After being turned down flat on that, Justice was unable to get even $35 million for SOS. One can hardly blame lawmakers, who had trouble balancing the budget without giving the governor his economic development money.
But what if it was a sure thing, or at least close to it? What if a $100 million investment could be paid back in six years — and with 4,000 good jobs for Mountain State residents?
Lawmakers may want to start asking themselves those questions, along with where in the world they could find that much money.
Justice and a few other state officials have had discussions with Toyota and Mazda executives regarding the possibility of an automobile assembly plant serving both firms and located in West Virginia. State Commerce Secretary Woody Thrasher outlined the possibilities the other day in a meeting with some legislators.
If the Toyota/Mazda partnership chooses West Virginia, it could be a gold mine. Thrasher estimated the plant alone would create about 4,000 jobs, at $60,000 a year. Spinoffs — new or expanded businesses servicing the plant and its workers — could mean many more.
But, assuming other hurdles can be cleared, there’s the matter of economic incentives. The state that lands Toyota/Mazda will have to come up with $100 million in incentives, Thrasher told lawmakers.
“I think it’s crazy not to come up with $100 million,” he added, noting that income taxes from the plant’s workers would pay that back to the state in about six years.
We in the Mountain State like to think we can stand on our own two feet, relying on our work ethic, skills and quality of life to bring new jobs here. Would that it were so. It hasn’t been that way for many years.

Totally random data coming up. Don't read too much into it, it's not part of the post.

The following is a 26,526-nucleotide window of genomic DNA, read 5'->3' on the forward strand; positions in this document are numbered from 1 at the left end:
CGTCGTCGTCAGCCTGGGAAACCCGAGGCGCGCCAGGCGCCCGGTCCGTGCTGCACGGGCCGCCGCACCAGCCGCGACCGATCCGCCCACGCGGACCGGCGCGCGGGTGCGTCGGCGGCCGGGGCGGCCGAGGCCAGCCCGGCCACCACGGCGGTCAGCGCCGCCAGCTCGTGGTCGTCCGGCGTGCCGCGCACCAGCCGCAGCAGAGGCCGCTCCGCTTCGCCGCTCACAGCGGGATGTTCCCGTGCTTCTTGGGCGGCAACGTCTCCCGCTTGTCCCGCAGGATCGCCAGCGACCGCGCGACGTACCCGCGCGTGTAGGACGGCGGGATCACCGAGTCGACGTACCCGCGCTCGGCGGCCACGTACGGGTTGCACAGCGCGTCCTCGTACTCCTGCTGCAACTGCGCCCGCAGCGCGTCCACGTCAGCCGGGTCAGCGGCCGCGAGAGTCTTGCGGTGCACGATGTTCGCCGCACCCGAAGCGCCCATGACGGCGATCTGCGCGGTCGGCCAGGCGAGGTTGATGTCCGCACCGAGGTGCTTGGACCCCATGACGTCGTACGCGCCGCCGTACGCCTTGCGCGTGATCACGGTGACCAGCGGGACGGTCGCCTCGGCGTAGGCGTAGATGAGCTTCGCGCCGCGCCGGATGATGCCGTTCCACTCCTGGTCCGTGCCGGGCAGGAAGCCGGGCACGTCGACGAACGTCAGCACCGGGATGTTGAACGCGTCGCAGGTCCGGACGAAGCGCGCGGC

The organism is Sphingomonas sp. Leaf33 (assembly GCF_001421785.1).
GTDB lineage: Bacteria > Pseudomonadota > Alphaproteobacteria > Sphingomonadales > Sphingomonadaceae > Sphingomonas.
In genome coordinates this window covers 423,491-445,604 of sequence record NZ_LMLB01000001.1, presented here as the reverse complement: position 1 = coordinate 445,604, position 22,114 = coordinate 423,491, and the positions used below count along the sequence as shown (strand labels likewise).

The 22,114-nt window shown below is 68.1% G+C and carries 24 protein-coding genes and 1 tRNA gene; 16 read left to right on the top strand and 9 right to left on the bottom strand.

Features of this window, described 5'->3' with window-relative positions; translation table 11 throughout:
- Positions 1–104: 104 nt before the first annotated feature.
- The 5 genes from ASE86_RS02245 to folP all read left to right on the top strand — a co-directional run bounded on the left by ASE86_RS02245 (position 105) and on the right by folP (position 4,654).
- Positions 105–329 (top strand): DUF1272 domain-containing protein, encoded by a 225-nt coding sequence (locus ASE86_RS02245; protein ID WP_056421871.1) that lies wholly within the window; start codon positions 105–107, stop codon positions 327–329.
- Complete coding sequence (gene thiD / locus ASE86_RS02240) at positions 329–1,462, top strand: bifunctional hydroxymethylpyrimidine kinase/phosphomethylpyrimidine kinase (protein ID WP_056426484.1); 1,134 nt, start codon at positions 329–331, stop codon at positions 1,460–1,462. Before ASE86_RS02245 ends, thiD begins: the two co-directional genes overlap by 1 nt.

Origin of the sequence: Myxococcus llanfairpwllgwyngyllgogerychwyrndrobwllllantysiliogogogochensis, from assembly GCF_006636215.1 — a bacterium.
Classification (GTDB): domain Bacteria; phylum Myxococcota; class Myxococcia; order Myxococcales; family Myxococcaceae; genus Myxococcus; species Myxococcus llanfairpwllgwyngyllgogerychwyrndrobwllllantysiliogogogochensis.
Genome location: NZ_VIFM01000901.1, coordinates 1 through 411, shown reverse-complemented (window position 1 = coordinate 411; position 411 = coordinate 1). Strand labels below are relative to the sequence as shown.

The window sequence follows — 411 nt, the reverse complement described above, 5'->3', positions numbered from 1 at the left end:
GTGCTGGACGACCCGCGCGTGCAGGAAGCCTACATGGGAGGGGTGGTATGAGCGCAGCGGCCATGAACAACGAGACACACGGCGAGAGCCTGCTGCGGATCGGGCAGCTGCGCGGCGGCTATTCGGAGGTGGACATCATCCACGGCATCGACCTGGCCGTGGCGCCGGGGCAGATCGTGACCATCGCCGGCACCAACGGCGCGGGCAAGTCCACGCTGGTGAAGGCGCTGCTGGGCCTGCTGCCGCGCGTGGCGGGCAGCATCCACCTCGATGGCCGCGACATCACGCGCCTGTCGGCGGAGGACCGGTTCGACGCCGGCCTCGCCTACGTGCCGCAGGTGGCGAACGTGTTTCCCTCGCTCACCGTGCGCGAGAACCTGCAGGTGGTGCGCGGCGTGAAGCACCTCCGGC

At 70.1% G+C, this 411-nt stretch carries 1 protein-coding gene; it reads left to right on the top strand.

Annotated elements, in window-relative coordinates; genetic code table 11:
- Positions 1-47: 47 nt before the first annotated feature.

Big incentives are the way the economic development game is played these days. Even 20 years ago, when South Carolina talked BMW into building a plant there, $130 million in local and state incentives were needed. In terms of benefits, with all due respect to the German car company, BMW is peanuts compared to Toyota/Mazda.
Here in West Virginia, we know about the necessity of offering incentives. In 2003, state officials managed to scrap together a $250 million economic development package on promises not far from as vague as those Justice offered earlier this year.
Forty-seven different businesses received help from that fund. One of them was Cabela’s, the giant outdoor recreation company that anchors The Highlands development in Ohio County. Something like $36 million out of the state fund was needed to entice Cabela’s — but if you’ve been to The Highlands lately, you may have noticed the investment (and others on the local level) paid off.
But that was the good old days, when the state wasn’t hard-pressed to balance its budget, you say?
Well, yes and no. Times were better for state government, but they weren’t comfortable. The state’s fiscal 2003 general revenue budget totaled $2.93 billion — and when the 12 months had passed, collections were $13 million short of that amount.
So state officials took a leap of faith with that $250 million package in 2003, at a time when “investing” in development wasn’t easy.
Economic development can move very quickly. It’s entirely possible Toyota/Mazda will pick a state other than West Virginia. But Justice and legislators need to be ready if it comes down to whether we can come up with the $100 million.
It’s a no-brainer.
And by the way, Toyota/Mazda officials may want to think about the success the former company has had with an engine and transmission plant on which Toyota took a chance a few years back. As I recall, it has won awards for quality and productivity.
It’s in Putnam County, West Virginia.
— Myer can be reached at [email protected]